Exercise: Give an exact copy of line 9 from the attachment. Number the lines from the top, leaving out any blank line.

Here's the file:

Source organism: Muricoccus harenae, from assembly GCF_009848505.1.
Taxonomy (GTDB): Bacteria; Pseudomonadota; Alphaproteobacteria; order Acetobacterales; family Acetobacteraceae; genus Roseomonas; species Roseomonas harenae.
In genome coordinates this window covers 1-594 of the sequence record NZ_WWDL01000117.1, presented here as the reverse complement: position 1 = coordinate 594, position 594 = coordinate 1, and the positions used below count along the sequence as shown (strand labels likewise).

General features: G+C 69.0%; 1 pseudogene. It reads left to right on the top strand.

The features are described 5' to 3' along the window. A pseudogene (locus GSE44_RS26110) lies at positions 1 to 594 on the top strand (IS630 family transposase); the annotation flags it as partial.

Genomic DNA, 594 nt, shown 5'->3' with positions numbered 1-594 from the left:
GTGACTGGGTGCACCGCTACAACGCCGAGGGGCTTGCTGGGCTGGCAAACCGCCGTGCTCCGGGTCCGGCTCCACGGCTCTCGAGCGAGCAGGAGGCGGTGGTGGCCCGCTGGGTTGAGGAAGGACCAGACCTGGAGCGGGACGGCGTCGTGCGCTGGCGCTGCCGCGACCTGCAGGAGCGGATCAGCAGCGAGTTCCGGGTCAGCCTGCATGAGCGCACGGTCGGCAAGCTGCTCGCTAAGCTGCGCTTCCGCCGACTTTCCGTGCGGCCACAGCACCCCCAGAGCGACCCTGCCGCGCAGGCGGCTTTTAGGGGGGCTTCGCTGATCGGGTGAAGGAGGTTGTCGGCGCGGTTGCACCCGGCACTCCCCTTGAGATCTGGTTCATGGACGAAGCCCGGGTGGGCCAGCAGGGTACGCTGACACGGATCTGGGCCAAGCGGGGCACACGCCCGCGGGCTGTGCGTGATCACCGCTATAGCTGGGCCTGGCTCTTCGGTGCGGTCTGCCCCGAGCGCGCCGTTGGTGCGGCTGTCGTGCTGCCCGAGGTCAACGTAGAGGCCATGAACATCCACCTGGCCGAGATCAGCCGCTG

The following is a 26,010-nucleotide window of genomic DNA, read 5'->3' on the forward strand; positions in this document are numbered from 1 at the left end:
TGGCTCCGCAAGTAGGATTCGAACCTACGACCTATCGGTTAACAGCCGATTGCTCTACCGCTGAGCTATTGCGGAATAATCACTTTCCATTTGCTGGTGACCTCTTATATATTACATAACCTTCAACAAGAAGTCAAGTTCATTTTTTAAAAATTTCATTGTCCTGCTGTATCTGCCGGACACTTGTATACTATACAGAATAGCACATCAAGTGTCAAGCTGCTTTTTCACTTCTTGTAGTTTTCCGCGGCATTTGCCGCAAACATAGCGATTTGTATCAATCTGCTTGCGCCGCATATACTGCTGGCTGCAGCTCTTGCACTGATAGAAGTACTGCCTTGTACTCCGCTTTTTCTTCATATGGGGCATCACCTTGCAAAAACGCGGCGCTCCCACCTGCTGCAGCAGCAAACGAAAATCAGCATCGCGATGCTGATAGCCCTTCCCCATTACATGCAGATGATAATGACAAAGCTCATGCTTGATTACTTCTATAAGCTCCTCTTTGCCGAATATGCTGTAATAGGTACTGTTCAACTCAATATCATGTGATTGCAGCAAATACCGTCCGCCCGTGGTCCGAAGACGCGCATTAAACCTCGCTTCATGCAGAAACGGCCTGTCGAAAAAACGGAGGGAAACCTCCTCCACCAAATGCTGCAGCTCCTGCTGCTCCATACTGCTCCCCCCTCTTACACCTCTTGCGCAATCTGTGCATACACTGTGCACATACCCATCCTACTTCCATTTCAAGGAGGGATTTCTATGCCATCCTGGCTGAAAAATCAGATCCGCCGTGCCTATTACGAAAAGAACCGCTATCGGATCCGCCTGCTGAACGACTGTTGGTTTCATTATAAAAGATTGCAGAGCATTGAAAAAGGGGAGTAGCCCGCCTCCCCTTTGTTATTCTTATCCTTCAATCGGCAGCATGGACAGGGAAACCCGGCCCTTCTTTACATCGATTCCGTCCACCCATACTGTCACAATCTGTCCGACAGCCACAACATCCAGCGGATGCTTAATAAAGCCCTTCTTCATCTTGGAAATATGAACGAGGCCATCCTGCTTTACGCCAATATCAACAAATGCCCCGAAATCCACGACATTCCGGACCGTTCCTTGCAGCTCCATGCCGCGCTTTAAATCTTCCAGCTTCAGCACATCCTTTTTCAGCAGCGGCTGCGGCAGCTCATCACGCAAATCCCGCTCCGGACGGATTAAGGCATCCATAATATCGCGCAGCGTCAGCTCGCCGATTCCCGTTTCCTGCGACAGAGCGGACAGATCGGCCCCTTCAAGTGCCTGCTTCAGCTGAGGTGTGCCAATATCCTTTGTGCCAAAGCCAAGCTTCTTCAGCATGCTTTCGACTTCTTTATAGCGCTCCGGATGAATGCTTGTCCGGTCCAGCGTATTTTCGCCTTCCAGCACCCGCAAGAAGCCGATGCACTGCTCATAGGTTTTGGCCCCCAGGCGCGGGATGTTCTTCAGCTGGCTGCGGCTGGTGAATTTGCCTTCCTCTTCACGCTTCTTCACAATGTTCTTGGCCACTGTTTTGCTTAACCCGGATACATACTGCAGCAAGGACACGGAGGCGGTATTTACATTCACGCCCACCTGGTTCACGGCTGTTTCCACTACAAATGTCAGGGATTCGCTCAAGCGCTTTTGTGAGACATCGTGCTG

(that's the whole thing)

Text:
TGGCTCCGCAAGTAGGATTCGAACCTACGACCTATCGGTTAACAGCCGATTGCTCTACCGCTGAGCTATTGCGGAATAATCACTTTCCATTTGCTGGTGACCTCTTATATATTACATAACCTTCAACAAGAAGTCAAGTTCATTTTTTAAAAATTTCATTGTCCTGCTGTATCTGCCGGACACTTGTATACTATACAGAATAGCACATCAAGTGTCAAGCTGCTTTTTCACTTCTTGTAGTTTTCCGCGGCATTTGCCGCAAACATAGCGATTTGTATCAATCTGCTTGCGCCGCATATACTGCTGGCTGCAGCTCTTGCACTGATAGAAGTACTGCCTTGTACTCCGCTTTTTCTTCATATGGGGCATCACCTTGCAAAAACGCGGCGCTCCCACCTGCTGCAGCAGCAAACGAAAATCAGCATCGCGATGCTGATAGCCCTTCCCCATTACATGCAGATGATAATGACAAAGCTCATGCTTGATTACTTCTATAAGCTCCTCTTTGCCGAATATGCTGTAATAGGTACTGTTCAACTCAATATCATGTGATTGCAGCAAATACCGTCCGCCCGTGGTCCGAAGACGCGCATTAAACCTCGCTTCATGCAGAAACGGCCTGTCGAAAAAACGGAGGGAAACCTCCTCCACCAAATGCTGCAGCTCCTGCTGCTCCATACTGCTCCCCCCTCTTACACCTCTTGCGCAATCTGTGCATACACTGTGCACATACCCATCCTACTTCCATTTCAAGGAGGGATTTCTATGCCATCCTGGCTGAAAAATCAGATCCGCCGTGCCTATTACGAAAAGAACCGCTATCGGATCCGCCTGCTGAACGACTGTTGGTTTCATTATAAAAGATTGCAGAGCATTGAAAAAGGGGAGTAGCCCGCCTCCCCTTTGTTATTCTTATCCTTCAATCGGCAGCATGGACAGGGAAACCCGGCCCTTCTTTACATCGATTCCGTCCACCCATACTGTCACAATCTGTCCGACAGCCACAACATCCAGCGGATGCTTAATAAAGCCCTTCTTCATCTTGGAAATATGAACGAGGCCATCCTGCTTTACGCCAATATCAACAAATGCCCCGAAATCCACGACATTCCGGACCGTTCCTTGCAGCTCCATGCCGCGCTTTAAATCTTCCAGCTTCAGCACATCCTTTTTCAGCAGCGGCTGCGGCAGCTCATCACGCAAATCCCGCTCCGGACGGATTAAGGCATCCATAATATCGCGCAGCGTCAGCTCGCCGATTCCCGTTTCCTGCGACAGAGCGGACAGATCGGCCCCTTCAAGTGCCTGCTTCAGCTGAGGTGTGCCAATATCCTTTGTGCCAAAGCCAAGCTTCTTCAGCATGCTTTCGACTTCTTTATAGCGCTCCGGATGAATGCTTGTCCGGTCCAGCGTATTTTCGCCTTCCAGCACCCGCAAGAAGCCGATGCACTGCTCATAGGTTTTGGCCCCCAGGCGCGGGATGTTCTTCAGCTGGCTGCGGCTGGTGAATTTGCCTTCCTCTTCACGCTTCTTCACAATGTTCTTGGCCACTGTTTTGCTTAACCCGGATACATACTGCAGCAAGGACACGGAGGCGGTATTTACATTCACGCCCACCTGGTTCACGGCTGTTTCCACTACAAATGTCAGGGATTCGCTCAAGCGCTTTTGTGAGACATCGTGCTG